A hundred dollars seemed too steep for a kid to pay, and one dollar didn’t seem like enough. And so then I went with $19.99 ’cause it’s less than $20, and what kid who is really, really motivated to avoid doing all homework for the rest of their life wouldn’t be able to get their hands on less than 20 bucks?

And so then I built it. And so then I launched it. And so then I watched it catch fire. It immediately shot to become the No. 1 best-selling app of the decade in less than four days.

And so then I bought an island — I told ya so — ’cause I like to swim. Of course since I’m not a jerk, I also flew all my friends over on a private jet to check out my neon purple shark tank. But I invited only the ones who had bought and downloaded my app because that only seemed fair.


And so then I rode giraffes. And so then I bought an NBA team. And so then I drove miniature Maserati go-karts around and ate ice-cream sandwiches for dinner. Life was good.

Until I got sued.

And so then I hired lawyers. Like, a lot of them.

And lawyers turned out to be really expensive. And they started asking me about all these things like copyright and permissions and legality and stealing and cheating. And so then I had to hire other lawyers to answer the first group of lawyers. And so then I also had to hire accountants to pay for all the lawyers.

And so then I realized that I didn’t have as much money as I thought I’d had, so I had to sell my island. Apparently, it was a down market. And so then I lost millions on the transaction.

And so then I had to pay real-estate agent fees because apparently even when you lose money on a deal, those guys still make money. And so then I lost a few more bucks.

And so then I really started depending on the sales of the app to pay for all my bills, but the app was removed from the app store “pending further investigation.”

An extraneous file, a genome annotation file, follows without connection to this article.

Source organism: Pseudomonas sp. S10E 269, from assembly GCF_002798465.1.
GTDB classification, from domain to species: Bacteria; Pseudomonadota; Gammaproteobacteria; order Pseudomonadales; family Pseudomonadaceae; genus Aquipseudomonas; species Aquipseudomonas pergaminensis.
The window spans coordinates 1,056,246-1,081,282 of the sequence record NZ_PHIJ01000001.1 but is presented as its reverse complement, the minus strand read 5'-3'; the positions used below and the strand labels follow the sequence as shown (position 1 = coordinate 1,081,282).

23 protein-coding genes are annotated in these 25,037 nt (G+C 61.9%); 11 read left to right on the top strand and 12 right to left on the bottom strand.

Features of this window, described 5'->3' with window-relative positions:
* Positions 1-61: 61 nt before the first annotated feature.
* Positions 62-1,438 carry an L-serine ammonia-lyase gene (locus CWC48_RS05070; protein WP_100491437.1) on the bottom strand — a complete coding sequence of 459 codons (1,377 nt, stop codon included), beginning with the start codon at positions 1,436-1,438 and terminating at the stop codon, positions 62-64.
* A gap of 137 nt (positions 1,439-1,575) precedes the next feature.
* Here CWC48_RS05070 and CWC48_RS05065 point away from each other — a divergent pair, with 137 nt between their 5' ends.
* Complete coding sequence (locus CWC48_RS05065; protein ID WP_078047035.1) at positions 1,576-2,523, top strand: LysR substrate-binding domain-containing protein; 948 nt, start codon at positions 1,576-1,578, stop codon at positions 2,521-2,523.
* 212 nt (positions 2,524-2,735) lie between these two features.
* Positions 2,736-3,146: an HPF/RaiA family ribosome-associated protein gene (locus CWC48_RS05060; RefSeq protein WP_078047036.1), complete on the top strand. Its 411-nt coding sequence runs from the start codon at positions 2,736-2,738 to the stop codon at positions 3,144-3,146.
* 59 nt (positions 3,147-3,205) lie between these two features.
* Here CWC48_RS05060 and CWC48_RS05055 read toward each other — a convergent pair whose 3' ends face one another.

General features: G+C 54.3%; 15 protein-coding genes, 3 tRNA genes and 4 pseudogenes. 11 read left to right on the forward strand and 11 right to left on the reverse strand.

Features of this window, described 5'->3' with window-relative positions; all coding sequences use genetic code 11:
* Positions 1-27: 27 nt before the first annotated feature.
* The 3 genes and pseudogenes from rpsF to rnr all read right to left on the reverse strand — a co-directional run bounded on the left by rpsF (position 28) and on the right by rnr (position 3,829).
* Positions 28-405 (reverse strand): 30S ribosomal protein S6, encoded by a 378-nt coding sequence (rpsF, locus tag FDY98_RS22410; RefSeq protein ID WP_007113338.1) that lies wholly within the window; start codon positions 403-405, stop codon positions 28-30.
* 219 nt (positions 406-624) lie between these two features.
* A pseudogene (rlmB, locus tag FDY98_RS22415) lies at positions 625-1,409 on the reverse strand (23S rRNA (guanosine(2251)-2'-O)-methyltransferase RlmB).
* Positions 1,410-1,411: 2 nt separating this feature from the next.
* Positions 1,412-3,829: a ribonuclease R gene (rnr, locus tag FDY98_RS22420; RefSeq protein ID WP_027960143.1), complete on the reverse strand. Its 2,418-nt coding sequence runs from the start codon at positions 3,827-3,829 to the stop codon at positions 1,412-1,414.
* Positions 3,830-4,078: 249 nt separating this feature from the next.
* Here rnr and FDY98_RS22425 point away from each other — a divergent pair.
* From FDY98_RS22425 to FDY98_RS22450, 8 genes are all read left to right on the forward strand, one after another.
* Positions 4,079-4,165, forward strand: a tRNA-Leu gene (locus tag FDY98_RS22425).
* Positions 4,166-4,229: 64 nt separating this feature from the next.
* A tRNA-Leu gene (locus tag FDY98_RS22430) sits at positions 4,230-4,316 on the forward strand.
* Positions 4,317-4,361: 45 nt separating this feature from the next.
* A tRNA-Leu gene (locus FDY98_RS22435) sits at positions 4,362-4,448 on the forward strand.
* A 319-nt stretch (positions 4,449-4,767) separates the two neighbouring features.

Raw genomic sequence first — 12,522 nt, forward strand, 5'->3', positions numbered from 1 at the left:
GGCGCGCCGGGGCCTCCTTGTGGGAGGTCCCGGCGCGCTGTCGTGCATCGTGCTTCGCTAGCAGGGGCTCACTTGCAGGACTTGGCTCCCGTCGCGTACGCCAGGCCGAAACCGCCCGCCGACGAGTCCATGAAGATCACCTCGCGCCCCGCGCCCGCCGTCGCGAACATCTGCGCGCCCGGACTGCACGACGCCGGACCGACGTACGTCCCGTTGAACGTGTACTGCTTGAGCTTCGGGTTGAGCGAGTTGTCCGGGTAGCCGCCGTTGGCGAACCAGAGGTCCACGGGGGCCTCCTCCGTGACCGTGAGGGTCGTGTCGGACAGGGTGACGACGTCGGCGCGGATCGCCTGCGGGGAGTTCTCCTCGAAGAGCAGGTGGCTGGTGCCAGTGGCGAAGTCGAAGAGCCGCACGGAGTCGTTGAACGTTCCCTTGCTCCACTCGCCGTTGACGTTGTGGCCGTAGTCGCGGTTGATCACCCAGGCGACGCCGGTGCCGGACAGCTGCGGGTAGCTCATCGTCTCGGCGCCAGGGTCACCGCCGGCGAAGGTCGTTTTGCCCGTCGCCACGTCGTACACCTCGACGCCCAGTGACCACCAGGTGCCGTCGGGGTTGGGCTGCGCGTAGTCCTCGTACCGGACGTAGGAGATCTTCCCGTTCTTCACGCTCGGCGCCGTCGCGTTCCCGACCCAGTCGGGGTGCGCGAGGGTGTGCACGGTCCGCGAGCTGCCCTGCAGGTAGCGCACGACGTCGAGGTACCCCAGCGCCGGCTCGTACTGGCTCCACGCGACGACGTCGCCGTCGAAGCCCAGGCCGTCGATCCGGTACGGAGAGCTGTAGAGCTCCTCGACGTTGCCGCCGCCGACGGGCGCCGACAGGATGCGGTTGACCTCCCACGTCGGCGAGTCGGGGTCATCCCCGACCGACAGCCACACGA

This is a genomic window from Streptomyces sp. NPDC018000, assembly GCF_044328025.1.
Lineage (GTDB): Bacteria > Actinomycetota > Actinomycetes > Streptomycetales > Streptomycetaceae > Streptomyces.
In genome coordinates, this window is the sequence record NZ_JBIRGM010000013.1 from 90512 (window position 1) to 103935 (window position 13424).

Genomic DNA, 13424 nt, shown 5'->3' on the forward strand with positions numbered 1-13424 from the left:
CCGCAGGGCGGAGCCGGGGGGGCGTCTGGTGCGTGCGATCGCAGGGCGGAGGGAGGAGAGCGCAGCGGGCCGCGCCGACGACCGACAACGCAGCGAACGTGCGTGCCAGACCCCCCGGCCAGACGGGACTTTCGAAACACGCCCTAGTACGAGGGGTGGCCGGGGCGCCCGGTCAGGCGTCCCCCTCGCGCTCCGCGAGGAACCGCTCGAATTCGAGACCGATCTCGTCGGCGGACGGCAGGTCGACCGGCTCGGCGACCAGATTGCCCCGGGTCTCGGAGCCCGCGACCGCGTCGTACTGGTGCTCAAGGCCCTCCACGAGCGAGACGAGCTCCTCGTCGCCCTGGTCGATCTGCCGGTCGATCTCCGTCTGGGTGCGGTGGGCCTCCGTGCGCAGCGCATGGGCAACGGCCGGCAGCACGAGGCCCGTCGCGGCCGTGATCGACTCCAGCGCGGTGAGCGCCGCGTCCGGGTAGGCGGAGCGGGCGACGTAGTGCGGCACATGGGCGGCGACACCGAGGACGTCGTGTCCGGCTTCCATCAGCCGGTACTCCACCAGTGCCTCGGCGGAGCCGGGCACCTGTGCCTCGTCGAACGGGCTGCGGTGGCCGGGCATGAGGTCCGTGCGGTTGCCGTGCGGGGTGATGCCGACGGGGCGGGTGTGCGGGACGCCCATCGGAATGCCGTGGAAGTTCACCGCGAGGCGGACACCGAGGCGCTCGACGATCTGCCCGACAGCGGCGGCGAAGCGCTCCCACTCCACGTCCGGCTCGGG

Talk about headaches.


And so then I turned to all my friends who had visited me on the island and asked if I could borrow a few bucks, but it turned out only Mike was able to lend me four singles and seven quarters. Shawn said he would’ve spotted me some greenbacks too, but he already blew his allowance on candy and comics and was totally tapped.

And so then I had to declare bankruptcy. And when you are 12 years old and you declare bankruptcy, your parents get really mad. And so then I was grounded until my sophomore year of college.

And so then I looked up at my mom. And just then I saw her smiling.

Because she always checks over my homework before I’m allowed to go out and play, and apparently my English homework was not only done, but was kinda even good. Sure, it had some run-on sentences, but it was longer than the minimum of two pages, and that always counts as a bonus.

And so then I was set free from the dungeon of my house to go play videogames and eat pizza with Mike and Shawn.

And that’s how I told the truth and told a lie all at the same time when I wrote the sentence, “This is a story of how I became a 12-year-old billionaire, changed the world and then gave it all up so I could be done with all the headaches and finally just go play videogames with my friends.”